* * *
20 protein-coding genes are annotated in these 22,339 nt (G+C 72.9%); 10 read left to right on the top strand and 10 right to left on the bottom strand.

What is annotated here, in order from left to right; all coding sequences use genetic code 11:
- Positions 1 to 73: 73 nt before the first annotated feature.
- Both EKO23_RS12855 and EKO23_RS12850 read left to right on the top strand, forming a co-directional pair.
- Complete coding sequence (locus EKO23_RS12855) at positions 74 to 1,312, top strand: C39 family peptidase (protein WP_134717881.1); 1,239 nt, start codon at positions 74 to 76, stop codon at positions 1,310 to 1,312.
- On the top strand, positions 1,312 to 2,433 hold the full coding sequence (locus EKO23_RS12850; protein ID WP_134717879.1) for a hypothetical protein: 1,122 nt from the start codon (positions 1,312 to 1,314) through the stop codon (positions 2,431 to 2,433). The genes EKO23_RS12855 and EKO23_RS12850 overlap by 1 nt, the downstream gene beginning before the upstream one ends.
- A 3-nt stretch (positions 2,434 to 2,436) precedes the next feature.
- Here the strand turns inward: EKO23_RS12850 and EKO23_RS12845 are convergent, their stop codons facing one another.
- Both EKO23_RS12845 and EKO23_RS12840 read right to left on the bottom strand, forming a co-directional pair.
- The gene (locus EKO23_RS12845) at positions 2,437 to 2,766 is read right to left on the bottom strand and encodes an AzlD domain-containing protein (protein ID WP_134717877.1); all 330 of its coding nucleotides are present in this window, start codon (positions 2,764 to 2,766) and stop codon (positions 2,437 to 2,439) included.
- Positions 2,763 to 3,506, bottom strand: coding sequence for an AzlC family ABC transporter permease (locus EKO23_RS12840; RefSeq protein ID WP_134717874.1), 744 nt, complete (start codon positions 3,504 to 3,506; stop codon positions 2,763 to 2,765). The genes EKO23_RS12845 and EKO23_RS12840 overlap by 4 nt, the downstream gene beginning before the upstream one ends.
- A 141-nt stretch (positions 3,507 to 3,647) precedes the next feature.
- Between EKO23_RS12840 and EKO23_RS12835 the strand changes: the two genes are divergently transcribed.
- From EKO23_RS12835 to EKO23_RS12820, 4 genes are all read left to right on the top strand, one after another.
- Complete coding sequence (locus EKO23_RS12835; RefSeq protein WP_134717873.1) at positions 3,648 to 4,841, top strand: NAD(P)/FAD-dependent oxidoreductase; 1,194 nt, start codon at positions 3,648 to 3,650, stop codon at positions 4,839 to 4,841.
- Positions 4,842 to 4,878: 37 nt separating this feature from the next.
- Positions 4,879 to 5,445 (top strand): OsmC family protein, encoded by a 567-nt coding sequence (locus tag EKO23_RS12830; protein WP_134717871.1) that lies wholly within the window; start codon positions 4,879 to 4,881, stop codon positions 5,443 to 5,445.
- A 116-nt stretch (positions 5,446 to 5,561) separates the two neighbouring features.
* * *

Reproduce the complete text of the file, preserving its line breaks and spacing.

20 protein-coding genes are annotated in these 22,339 nt (G+C 72.9%); 10 read left to right on the top strand and 10 right to left on the bottom strand.

What is annotated here, in order from left to right; all coding sequences use genetic code 11:
- Positions 1 to 73: 73 nt before the first annotated feature.
- Both EKO23_RS12855 and EKO23_RS12850 read left to right on the top strand, forming a co-directional pair.
- Complete coding sequence (locus EKO23_RS12855) at positions 74 to 1,312, top strand: C39 family peptidase (protein WP_134717881.1); 1,239 nt, start codon at positions 74 to 76, stop codon at positions 1,310 to 1,312.
- On the top strand, positions 1,312 to 2,433 hold the full coding sequence (locus EKO23_RS12850; protein ID WP_134717879.1) for a hypothetical protein: 1,122 nt from the start codon (positions 1,312 to 1,314) through the stop codon (positions 2,431 to 2,433). The genes EKO23_RS12855 and EKO23_RS12850 overlap by 1 nt, the downstream gene beginning before the upstream one ends.
- A 3-nt stretch (positions 2,434 to 2,436) precedes the next feature.
- Here the strand turns inward: EKO23_RS12850 and EKO23_RS12845 are convergent, their stop codons facing one another.
- Both EKO23_RS12845 and EKO23_RS12840 read right to left on the bottom strand, forming a co-directional pair.
- The gene (locus EKO23_RS12845) at positions 2,437 to 2,766 is read right to left on the bottom strand and encodes an AzlD domain-containing protein (protein ID WP_134717877.1); all 330 of its coding nucleotides are present in this window, start codon (positions 2,764 to 2,766) and stop codon (positions 2,437 to 2,439) included.
- Positions 2,763 to 3,506, bottom strand: coding sequence for an AzlC family ABC transporter permease (locus EKO23_RS12840; RefSeq protein ID WP_134717874.1), 744 nt, complete (start codon positions 3,504 to 3,506; stop codon positions 2,763 to 2,765). The genes EKO23_RS12845 and EKO23_RS12840 overlap by 4 nt, the downstream gene beginning before the upstream one ends.
- A 141-nt stretch (positions 3,507 to 3,647) precedes the next feature.
- Between EKO23_RS12840 and EKO23_RS12835 the strand changes: the two genes are divergently transcribed.
- From EKO23_RS12835 to EKO23_RS12820, 4 genes are all read left to right on the top strand, one after another.
- Complete coding sequence (locus EKO23_RS12835; RefSeq protein WP_134717873.1) at positions 3,648 to 4,841, top strand: NAD(P)/FAD-dependent oxidoreductase; 1,194 nt, start codon at positions 3,648 to 3,650, stop codon at positions 4,839 to 4,841.
- Positions 4,842 to 4,878: 37 nt separating this feature from the next.
- Positions 4,879 to 5,445 (top strand): OsmC family protein, encoded by a 567-nt coding sequence (locus tag EKO23_RS12830; protein WP_134717871.1) that lies wholly within the window; start codon positions 4,879 to 4,881, stop codon positions 5,443 to 5,445.
- A 116-nt stretch (positions 5,446 to 5,561) separates the two neighbouring features.